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'It's gut wrenching': City of Beaverton could lay off librarians, reduce branch hours

The potential cuts are in response to budget challenges the city is facing and may be approved on June 6.

BEAVERTON, Oregon — The City of Beaverton is considering reducing library staff and hours in response to recent budget challenges.

“It feels like a slap in the face for [librarians],” said Adam Korst, library union president.

Earlier this month, Korst said he sat in the same room with eight Beaverton librarians as city officials told them their jobs were unofficially on the chopping block, pending approval by city council.

“It's gut wrenching,” said Korst. “This is people's livelihood and librarians — it's a very niche job and it's very hard to find jobs within that field. This is something people have worked a very long time for.”

The pending cuts come as the city of Beaverton responds to what they call “unprecedented” funding challenges.

“Economic conditions like rising inflation and expenses outpacing revenues have exacerbated the financial strains brought on by the pandemic,” said Dianna Ballash, spokesperson for Beaverton. “As a result, fiscal year 2023-24 budget development includes recommendations that are being considered to address a $10 million general fund shortfall, a $1 million library fund deficit and immediate steps toward a path of long-term fiscal sustainability.”

This week, the budget committee was presented with a recommendation to cut nine library staff positions citywide. That includes eight full-time or temporary positions and one vacancy at the Beaverton City Library and the Murray Scholls branch. The city could also reduce hours at the Murray Scholls Branch from seven down to four days a week.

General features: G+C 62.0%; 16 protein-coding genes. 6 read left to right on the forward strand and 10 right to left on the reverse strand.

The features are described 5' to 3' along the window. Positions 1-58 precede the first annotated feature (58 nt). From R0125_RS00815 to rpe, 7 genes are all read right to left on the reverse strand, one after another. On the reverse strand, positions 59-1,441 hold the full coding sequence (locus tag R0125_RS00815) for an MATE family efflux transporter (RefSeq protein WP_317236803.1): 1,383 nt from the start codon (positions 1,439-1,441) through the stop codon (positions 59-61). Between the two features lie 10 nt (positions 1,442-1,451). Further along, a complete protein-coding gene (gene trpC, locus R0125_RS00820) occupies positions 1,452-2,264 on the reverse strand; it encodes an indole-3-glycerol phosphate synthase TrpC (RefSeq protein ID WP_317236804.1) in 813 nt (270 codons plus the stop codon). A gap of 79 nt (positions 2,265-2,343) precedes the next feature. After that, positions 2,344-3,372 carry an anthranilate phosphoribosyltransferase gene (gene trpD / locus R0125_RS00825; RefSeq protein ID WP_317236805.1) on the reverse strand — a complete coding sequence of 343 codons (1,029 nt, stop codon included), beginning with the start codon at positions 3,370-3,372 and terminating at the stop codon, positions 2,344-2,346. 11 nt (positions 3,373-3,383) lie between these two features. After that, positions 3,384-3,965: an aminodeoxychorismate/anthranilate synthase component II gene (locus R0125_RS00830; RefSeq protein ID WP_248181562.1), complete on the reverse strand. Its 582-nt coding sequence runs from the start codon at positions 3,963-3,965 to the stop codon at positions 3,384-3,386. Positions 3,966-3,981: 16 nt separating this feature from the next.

“I hate to see anyone lose their job,” said library guest John Payne. “At the end of the day they provide a service, and it's a service that the community uses.”

Payne said he uses the Murray Scholls branch about three times a week and lives less than a mile away. He said he would feel the impact of reduced hours.

“If you've got to go to the main branch, that's a fantastic facility, but at the same time it's nice having local access to a nice branch,” said Payne.

Another library guest told KGW he's indifferent to the reduced hours, happy to visit other branches and said he would not notice staffing cuts.

“They've got signs that say, ‘use the electronic checkout,’” said Art Bahrs. “You don't need a librarian anymore.”

Korst disagrees. He's hanging onto the city's words that the proposed cuts are not yet a done deal. He hopes that they can find a way to reduce the budget without reducing jobs.

“These are people, these are lives, these are stories,” said Korst. “It was incredibly challenging to sit with these eight librarians and hear the stories of how this is going to impact their lives.”

The next budget committee meeting is scheduled for May 23. A public hearing and possible approval by city council is slated for June 6. City officials said if the library cuts go through, guests should expect reduced hours to kick in late this summer or early fall.


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